Blog Post by Sally Connelly, Chaparda 2020 Volunteer
At beginning of 2020 I was fortunate enough to embark on my second trip with World Medicine, to Chaparda in Gujurat, India. This year, fully versed in what to expect in terms of accommodation, food and clinic life I was far less trepidatious and was able to enjoy the excitement. I also knew to pack a 12 cup cafetiere and copious packets of coffee. Oh, and lots of chocolate.
The adventure began immediately on arrival at Ahmedabad airport, with a mad dash to catch our train to Rajkot. Those who have travelled by rail in India know it isn’t for the faint hearted, the crowds, the chaos, the sights, sounds and smells were all overwhelming. Coupled with 2 suitcases a piece and a hefty does of jetleg we stood out a mile. After waking the entire carriage on our sleeper train we finally managed to find somewhere to sit and were on our way once more.
The peace and tranquillity of the Ashram awaited with open arms, and arriving there felt just as welcoming as the first time I stayed. There is something really special about this place, the people, their hospitality, the food! The view from my room is now a screen saver on my phone, drinking my morning coffee everyday with my fellow acupuncturists with the sun peaking over the horizon is something I will never forget. After a days rest we were ready to open our clinic up to help the local population with a wide variety of ailments. Let the hard work commence!
The challenges faced by the patients we were helping were very different to those of the people we work with at home, the access to healthcare, the physical work expectations and poverty all contribute in ways we don’t experience in the west. As an acupuncturist it’s a such a great opportunity to witness just how much the medicine that we practice can achieve, with one patient that we treated particularly highlighting this. A gentleman in his early 50’s attended the clinic, his chief complaint being severe dizziness on lying down, so severely that he was unable to sleep at night. He had been blind for around 15 years after an unsuccessful cataract operation. He returned to the clinic after his first treatment to report that his dizziness had gone, he was understandably ecstatic as it had impacted his quality of life so much. Galvanised by the success of his first experience of acupuncture, he asked the translator if we could help to bring his eyesight back. A heartbreaking request. We explained that this was highly unlikely, but that we would continue to treat him with the focus being on eye health. We administered points Bl 1, St1, GB1, GB37 & Liv3 to treat the eyes, and He7 and yintang to calm the mind. He was instructed to return the day after next.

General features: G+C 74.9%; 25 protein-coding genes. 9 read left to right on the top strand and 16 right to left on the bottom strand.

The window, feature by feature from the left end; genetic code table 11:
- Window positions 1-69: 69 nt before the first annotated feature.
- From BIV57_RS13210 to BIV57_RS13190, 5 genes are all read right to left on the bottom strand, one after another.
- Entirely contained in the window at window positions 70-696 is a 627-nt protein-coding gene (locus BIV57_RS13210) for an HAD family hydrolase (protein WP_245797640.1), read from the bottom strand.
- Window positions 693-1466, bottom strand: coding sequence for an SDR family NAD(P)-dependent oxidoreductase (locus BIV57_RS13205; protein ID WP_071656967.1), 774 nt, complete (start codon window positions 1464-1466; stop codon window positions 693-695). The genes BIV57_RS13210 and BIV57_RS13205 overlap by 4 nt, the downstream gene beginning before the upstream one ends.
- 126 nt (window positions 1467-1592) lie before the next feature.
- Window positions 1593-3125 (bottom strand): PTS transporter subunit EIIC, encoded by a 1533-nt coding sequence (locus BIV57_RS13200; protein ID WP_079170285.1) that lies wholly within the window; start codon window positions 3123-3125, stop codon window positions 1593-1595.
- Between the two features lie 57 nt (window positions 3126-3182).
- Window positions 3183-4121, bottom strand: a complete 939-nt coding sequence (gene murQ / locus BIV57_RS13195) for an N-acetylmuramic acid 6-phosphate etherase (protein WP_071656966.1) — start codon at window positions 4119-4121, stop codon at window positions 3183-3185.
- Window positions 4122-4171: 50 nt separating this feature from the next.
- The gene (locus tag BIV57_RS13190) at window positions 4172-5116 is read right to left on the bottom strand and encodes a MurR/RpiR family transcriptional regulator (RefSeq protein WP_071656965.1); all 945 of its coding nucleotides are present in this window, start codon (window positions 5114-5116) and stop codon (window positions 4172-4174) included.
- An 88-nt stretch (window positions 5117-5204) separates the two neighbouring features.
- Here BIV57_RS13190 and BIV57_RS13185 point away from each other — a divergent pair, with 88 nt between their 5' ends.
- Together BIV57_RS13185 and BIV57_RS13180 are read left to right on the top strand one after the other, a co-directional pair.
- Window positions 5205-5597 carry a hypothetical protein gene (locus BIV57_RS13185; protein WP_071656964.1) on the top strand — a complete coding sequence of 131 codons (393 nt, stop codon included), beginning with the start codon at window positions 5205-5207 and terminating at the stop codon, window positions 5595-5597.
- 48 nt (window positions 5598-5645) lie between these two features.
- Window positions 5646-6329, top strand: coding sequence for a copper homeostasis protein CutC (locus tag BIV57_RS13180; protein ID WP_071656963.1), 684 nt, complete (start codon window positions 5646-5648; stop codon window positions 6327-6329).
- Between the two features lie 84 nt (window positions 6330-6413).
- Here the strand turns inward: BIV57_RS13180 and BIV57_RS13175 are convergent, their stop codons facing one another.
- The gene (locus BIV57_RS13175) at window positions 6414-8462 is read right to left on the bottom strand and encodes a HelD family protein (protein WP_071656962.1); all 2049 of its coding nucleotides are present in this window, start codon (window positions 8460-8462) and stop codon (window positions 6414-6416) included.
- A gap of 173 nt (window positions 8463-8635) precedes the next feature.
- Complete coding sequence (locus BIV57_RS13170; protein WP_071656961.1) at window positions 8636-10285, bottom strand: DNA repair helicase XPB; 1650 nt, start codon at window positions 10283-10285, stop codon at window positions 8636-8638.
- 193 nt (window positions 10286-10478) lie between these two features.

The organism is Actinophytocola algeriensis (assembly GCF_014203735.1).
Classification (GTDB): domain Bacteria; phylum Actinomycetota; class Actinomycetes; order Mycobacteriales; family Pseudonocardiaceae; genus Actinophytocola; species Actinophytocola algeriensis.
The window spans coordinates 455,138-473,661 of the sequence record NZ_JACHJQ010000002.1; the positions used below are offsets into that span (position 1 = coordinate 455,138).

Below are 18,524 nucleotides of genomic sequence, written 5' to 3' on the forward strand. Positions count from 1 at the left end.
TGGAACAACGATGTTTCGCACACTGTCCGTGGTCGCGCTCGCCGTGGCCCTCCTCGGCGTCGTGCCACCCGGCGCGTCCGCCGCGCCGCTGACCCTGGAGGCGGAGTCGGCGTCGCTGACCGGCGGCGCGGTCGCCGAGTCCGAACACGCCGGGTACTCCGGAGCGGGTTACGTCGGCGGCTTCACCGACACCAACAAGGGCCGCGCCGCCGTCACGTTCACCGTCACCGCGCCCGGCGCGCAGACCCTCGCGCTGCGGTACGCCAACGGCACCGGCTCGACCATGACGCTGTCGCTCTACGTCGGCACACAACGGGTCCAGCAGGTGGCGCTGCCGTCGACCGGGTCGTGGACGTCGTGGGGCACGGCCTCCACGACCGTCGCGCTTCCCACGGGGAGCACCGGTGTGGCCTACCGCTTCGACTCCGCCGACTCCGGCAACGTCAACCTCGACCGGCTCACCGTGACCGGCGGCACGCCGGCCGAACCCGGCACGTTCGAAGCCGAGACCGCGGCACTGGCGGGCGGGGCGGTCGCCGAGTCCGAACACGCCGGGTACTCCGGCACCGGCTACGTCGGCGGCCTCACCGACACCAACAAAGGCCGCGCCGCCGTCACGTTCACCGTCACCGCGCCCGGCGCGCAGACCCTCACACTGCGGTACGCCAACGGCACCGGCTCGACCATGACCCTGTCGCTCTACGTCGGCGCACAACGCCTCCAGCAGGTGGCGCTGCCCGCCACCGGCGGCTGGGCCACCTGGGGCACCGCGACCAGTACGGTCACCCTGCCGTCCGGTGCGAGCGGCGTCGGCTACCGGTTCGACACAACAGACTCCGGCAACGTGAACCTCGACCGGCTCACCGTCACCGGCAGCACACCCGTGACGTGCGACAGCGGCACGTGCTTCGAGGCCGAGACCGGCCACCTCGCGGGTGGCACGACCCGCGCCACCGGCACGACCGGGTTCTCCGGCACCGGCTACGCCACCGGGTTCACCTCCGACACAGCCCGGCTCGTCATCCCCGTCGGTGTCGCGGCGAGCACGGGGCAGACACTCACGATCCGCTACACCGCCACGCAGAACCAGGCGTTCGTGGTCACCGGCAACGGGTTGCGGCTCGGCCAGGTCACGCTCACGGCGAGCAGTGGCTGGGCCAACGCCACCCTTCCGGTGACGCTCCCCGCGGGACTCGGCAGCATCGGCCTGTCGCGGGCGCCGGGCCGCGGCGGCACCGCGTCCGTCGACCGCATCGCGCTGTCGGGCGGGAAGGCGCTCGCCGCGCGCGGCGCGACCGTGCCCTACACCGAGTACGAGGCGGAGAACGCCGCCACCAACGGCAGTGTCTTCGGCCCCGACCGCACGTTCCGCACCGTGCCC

Return he did, and with much excited chatter the translator finally reported (having checked 4 times to be sure he could believe what he was hearing) that the patient had experienced some improvement in his sight and was now able to make out his hand in front of his face (lots of visual demonstrations and hand waving at this point!). After 6 sessions he was able to differentiate light from dark and see blurred shapes moving towards him. This enabled him to grow in confidence and gain a small amount of independence, his spirit was well and truly lifted too. We were moved to tears at this point and it was a true reminder of how incredible acupuncture is. This is just one of the remarkable changes we were able to facilitate in Chaparda for the people who live and work there and each and every patient was a privilege to help.
My second year working with World Medicine was just as humbling, inspiring and life changing as the first, a reminder of how lucky I am to do what I do, and how important it is to put energy into helping others. Thank you World Medicine for having me along, and thank you to my fellow travellers, acupuncturists and translators.